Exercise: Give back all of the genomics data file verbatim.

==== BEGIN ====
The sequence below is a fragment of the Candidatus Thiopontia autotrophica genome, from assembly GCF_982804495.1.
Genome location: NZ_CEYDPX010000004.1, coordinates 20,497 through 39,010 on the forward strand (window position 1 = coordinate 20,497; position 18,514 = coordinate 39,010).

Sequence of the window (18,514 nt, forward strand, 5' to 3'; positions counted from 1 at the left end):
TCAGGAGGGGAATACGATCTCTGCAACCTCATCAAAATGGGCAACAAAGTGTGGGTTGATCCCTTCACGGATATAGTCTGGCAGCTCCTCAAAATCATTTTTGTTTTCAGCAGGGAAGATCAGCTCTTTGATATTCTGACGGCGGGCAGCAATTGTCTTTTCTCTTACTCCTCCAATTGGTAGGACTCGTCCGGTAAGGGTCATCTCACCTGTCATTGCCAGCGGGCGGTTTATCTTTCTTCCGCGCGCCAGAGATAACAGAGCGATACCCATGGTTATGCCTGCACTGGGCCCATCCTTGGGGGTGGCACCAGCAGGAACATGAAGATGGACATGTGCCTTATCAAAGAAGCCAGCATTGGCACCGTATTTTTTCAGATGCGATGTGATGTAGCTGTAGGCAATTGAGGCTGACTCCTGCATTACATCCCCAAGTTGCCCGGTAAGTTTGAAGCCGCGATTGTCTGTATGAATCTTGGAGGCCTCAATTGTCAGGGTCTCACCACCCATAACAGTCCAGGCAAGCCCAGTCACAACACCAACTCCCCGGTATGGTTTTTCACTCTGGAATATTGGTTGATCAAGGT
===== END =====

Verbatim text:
The sequence below is a fragment of the Candidatus Thiopontia autotrophica genome, from assembly GCF_982804495.1.
Genome location: NZ_CEYDPX010000004.1, coordinates 20,497 through 39,010 on the forward strand (window position 1 = coordinate 20,497; position 18,514 = coordinate 39,010).

Sequence of the window (18,514 nt, forward strand, 5' to 3'; positions counted from 1 at the left end):
TCAGGAGGGGAATACGATCTCTGCAACCTCATCAAAATGGGCAACAAAGTGTGGGTTGATCCCTTCACGGATATAGTCTGGCAGCTCCTCAAAATCATTTTTGTTTTCAGCAGGGAAGATCAGCTCTTTGATATTCTGACGGCGGGCAGCAATTGTCTTTTCTCTTACTCCTCCAATTGGTAGGACTCGTCCGGTAAGGGTCATCTCACCTGTCATTGCCAGCGGGCGGTTTATCTTTCTTCCGCGCGCCAGAGATAACAGAGCGATACCCATGGTTATGCCTGCACTGGGCCCATCCTTGGGGGTGGCACCAGCAGGAACATGAAGATGGACATGTGCCTTATCAAAGAAGCCAGCATTGGCACCGTATTTTTTCAGATGCGATGTGATGTAGCTGTAGGCAATTGAGGCTGACTCCTGCATTACATCCCCAAGTTGCCCGGTAAGTTTGAAGCCGCGATTGTCTGTATGAATCTTGGAGGCCTCAATTGTCAGGGTCTCACCACCCATAACAGTCCAGGCAAGCCCAGTCACAACACCAACTCCCCGGTATGGTTTTTCACTCTGGAATATTGGTTGATCAAGGT